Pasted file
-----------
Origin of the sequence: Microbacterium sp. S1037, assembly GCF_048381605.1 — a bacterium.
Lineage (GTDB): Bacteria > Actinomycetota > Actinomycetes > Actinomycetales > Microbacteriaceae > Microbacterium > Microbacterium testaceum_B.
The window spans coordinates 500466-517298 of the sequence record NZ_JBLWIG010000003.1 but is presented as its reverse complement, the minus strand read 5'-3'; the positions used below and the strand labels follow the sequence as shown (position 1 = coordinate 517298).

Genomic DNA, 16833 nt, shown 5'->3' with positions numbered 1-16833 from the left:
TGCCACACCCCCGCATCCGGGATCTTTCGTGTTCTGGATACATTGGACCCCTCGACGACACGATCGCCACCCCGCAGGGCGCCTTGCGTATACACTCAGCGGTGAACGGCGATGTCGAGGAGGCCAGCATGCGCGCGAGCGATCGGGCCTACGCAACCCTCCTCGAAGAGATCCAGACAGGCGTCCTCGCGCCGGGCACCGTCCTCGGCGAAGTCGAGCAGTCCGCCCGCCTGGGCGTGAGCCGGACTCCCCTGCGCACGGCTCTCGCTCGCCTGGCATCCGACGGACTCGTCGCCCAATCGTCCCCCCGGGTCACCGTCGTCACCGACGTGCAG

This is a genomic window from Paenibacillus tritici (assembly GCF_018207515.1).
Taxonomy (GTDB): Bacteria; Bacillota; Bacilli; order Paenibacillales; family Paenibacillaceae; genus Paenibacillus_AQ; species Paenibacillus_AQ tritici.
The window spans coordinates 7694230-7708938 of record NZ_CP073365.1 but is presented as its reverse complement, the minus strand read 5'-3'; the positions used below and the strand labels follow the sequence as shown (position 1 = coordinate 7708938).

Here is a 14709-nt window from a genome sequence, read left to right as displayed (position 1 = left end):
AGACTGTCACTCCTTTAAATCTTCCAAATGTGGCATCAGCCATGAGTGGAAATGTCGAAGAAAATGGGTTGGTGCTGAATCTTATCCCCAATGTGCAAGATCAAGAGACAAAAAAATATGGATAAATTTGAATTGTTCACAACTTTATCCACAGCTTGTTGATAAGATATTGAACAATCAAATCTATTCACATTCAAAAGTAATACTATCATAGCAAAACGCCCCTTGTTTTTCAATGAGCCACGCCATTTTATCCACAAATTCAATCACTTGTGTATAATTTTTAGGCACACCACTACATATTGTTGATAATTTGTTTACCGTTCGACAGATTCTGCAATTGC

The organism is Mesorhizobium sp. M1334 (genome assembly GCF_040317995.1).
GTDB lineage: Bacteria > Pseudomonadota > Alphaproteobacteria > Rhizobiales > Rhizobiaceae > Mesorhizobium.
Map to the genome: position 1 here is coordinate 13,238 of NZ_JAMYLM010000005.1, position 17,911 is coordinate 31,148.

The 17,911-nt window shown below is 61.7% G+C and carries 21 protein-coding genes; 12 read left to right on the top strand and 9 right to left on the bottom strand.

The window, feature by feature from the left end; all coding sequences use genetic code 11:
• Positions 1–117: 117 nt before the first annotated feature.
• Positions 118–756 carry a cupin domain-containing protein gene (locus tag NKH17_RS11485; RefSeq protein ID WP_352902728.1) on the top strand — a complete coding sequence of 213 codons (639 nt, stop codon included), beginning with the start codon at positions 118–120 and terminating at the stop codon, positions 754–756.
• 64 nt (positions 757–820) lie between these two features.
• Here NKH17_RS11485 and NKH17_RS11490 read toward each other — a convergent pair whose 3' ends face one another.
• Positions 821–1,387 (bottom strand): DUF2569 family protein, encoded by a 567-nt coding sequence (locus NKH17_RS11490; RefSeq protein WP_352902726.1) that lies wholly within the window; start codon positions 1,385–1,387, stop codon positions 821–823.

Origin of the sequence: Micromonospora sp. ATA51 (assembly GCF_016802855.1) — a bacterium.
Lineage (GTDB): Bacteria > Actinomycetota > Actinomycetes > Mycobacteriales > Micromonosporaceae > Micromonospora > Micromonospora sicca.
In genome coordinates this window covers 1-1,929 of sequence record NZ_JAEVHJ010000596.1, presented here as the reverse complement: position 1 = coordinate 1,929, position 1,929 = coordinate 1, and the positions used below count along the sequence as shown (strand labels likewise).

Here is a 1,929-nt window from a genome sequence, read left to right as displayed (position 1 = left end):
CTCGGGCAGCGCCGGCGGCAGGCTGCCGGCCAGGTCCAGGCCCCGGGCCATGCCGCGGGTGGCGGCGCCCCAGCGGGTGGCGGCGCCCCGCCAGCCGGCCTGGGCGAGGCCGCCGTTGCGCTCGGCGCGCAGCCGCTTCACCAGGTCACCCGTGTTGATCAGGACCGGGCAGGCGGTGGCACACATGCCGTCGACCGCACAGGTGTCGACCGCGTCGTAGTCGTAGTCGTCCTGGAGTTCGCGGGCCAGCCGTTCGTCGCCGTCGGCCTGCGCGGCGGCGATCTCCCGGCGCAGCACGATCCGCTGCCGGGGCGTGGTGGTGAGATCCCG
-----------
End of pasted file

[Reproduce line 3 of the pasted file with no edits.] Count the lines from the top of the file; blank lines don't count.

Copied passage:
The window spans coordinates 500466-517298 of the sequence record NZ_JBLWIG010000003.1 but is presented as its reverse complement, the minus strand read 5'-3'; the positions used below and the strand labels follow the sequence as shown (position 1 = coordinate 517298).